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But the Lord Is in His Holy Temple

Back to all sermons Habakkuk

Date: May 19, 2019

Speaker: Erik Raymond

Series: Habakkuk

Category: Biblical Exposition

Scripture: Habakkuk 2:5–2:20

 Outline: Three Foundation Stones to Fortify Your Faith  

  1. Justice delayed is not justice denied
  2. Sin reaps what it sows
  3. Above the chaos, the Lord reigns

We live with acknowledged frustrations in the limitations of human justice. In 2015, Oskar Groening was sentenced for being an accessory to murder to over 300,000 people. Known as the bookkeeper of Auschwitz, he was intimately involved in the leadership of the genocidal machine of the Nazis. But since Groening was so old and in such poor health and because his case was mired in appeals, he died before ever serving a day in prison. When he died in March of 2018, many threw up their hands, frustrated with the obvious limits of human justice. Groening, like so many others, seemed to just get away. It was like he filibustered the justice due to him.

The Bible acknowledges the limitations of human justice but emphasizes the integrity and perfection of divine justice. This truth serves as a bedrock for our faith.

But this can be hard, especially when we are leaning heavily upon what we see. In our passage this morning, God lifts Habakkuk’s chin up a bit, above what’s right in front of him, and shows him that in fact, he will deal righteously with the Babylonians.

And this is the central point I want to persuade you of this morning, in an unjust world, trust the God of justice will prevail.

To see this we’ll look at three foundation stones that fortify your faith; first, justice delayed is not justice denied, second, sin reaps what it sows, and third, above the chaos the Lord reigns.


(1) Justice delayed is not justice denied


Habakkuk is wrestling through his concerns over justice. He’s been experiencing a disconnect between his expectations and his experiences. In chapter one, he rightly lamented the progress of the godless around him but he wrongly impugned God for allowing it. God has graciously revealed his will to the prophet and in summary said, “You need to trust me.”

But what’s so interesting here is what God said before he said trust me. In chapter one as Habakkuk is on the ropes, losing his voice crying out to God, “How long!?” and “Why?!” God answers him not with a promise of relief but a proclamation of sovereignty. But this declaration of sovereignty doesn’t provide immediate relief for the people of Judah. What does it promise? It promises their discipline at the hands of the wicked Babylonians.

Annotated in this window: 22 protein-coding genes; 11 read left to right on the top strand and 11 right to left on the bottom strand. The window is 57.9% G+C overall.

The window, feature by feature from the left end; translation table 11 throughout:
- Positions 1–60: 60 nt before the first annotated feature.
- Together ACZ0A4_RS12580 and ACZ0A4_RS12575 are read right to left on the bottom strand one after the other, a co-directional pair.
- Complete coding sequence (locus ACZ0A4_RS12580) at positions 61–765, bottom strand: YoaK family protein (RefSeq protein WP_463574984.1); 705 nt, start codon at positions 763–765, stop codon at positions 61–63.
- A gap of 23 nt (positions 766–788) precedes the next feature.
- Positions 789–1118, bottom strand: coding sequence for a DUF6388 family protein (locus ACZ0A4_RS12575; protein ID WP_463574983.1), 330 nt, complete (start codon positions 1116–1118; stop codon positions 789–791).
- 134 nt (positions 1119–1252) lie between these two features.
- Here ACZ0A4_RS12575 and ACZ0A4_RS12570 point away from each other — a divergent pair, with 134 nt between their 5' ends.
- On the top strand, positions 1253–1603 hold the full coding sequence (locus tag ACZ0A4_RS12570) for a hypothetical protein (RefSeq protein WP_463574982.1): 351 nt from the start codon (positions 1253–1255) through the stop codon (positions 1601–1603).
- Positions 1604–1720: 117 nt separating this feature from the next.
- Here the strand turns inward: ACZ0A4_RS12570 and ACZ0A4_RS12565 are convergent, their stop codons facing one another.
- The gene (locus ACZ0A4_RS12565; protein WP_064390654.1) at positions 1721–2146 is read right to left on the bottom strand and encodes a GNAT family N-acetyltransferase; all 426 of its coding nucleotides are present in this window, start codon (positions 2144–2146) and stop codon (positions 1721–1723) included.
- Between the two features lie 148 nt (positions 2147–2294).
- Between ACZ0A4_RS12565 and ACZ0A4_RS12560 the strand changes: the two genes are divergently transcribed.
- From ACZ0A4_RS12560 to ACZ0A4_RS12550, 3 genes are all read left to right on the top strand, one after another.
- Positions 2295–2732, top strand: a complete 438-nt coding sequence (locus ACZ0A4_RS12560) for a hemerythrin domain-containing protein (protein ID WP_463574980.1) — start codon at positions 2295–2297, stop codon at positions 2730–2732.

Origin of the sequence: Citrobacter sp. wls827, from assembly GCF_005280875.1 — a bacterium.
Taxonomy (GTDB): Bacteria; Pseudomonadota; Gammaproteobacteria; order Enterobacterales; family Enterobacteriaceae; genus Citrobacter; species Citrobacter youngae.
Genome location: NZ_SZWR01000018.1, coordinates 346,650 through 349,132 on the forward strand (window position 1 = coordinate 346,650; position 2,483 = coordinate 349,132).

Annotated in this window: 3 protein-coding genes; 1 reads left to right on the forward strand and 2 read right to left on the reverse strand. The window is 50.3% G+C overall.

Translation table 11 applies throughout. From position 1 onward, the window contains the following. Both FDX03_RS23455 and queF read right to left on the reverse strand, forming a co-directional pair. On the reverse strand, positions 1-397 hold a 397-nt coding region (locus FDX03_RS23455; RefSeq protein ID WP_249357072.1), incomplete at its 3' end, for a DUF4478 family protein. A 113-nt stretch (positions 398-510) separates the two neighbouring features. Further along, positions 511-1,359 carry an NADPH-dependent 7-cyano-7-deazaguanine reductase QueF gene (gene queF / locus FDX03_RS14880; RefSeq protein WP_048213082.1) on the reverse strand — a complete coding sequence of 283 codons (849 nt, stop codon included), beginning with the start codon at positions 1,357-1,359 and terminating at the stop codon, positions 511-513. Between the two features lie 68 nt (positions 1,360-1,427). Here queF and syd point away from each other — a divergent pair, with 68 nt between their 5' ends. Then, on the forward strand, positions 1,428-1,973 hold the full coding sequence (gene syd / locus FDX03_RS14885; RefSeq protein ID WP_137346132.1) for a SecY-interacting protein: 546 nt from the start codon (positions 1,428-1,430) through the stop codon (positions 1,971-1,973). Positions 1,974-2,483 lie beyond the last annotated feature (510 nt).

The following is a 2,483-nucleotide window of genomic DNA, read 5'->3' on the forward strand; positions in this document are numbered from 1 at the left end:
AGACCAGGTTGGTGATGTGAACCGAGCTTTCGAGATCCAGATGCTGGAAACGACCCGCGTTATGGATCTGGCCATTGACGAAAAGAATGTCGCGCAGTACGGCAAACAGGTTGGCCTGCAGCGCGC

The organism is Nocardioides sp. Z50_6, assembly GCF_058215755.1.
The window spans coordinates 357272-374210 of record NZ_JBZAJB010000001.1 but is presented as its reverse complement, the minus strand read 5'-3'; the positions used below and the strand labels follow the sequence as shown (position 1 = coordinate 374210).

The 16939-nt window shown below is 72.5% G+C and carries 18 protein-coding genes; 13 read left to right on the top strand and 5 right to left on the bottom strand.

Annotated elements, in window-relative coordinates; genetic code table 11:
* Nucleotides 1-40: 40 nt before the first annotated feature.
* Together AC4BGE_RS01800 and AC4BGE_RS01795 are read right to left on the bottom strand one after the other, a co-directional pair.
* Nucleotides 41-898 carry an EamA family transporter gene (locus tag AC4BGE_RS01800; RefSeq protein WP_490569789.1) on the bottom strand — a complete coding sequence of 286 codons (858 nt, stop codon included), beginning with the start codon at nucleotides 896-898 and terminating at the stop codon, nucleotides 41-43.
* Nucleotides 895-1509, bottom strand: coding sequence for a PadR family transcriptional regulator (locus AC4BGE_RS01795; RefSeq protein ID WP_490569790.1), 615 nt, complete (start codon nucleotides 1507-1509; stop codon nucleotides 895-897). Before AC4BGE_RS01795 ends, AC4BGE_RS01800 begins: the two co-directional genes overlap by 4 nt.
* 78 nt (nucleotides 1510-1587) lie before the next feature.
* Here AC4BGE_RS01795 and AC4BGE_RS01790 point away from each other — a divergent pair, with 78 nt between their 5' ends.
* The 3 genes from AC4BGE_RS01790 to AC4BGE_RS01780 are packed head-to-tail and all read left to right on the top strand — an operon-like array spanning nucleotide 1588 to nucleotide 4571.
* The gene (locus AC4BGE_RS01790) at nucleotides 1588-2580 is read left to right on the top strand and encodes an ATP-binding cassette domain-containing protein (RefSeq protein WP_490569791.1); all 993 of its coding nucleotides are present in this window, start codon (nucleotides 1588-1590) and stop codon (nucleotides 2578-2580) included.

When Habakkuk throws up his hands, confused, and in a crisis of faith, God says, “Trust me.” He tells him that he —and all believers—must live with enduring faith, even when things are difficult and don’t completely make sense.

If Habakkuk is buying that, there is still a lingering question that the bold prophet doubtless would be keen to ask. “What about the wicked, Lord?”

To this God answers. In verses 6-20 we see that the Babylonians (and indeed all) will receive the justice that they deserve. Justice delayed is not justice denied. While there may be limitations to human justice, there is no limitation to God’s justice. The God of all the earth will do what is right.

Often times people think the Bible is an archaic book that is out of touch with what dominates our progressive and sophisticated culture. I was talking someone this week about the Bible who considers the cultural hurdles to be too high for them to clear. I told him about what I was preaching this week. This morning we are going to cover robbery, exploitation of others, excessive cruelty, sexual assault, and the belief that you can worship however you want. Are we going to be reading from the front page of the Boston Globe or the Bible?

We are reading from the Bible. From the ancient prophet of Judah, from over two and a half thousand years ago.

As we walk through these verses I want you to keep something in mind. People throughout history abhor these types of practices. There is not a question whether or not the majority of people think such injustice is wrong. No, it’s what can you do about it? What we see with the God of the Bible, not only does he see it and say it’s wrong, but he is actually going to do something about it.

But he is going to do it on his own timing. And according to his own purpose.

This is why we must live by faith, trusting the God of justice will prevail, in an unjust world.

As we look at this judgment, we’ll notice some repetition that I’m sure you noticed when Luis read the Scripture a few minutes ago. There are five woe’s in the passage. These woe’s are pronouncements of judgment. While we might not speak with the words of woe we do know what God is saying and doing here. The woe language here is more of a mocking-song that means to taunt Babylon. It is pointing out the folly and certain doom of the nation. Similarly, we might go to a Red Sox game and as fans join in various chants about opposing players or teams, especially the Yankees. And as we do we see it a bit tongue in cheek with a hopefulness that on this particular day it’s true. But here in Habakkuk 2, it’s not a hope. It’s certain. The mocking chant of these five woe’s is the opening song, the prelude in their funeral service. Their time is up. Even while they are revving up their engines of death.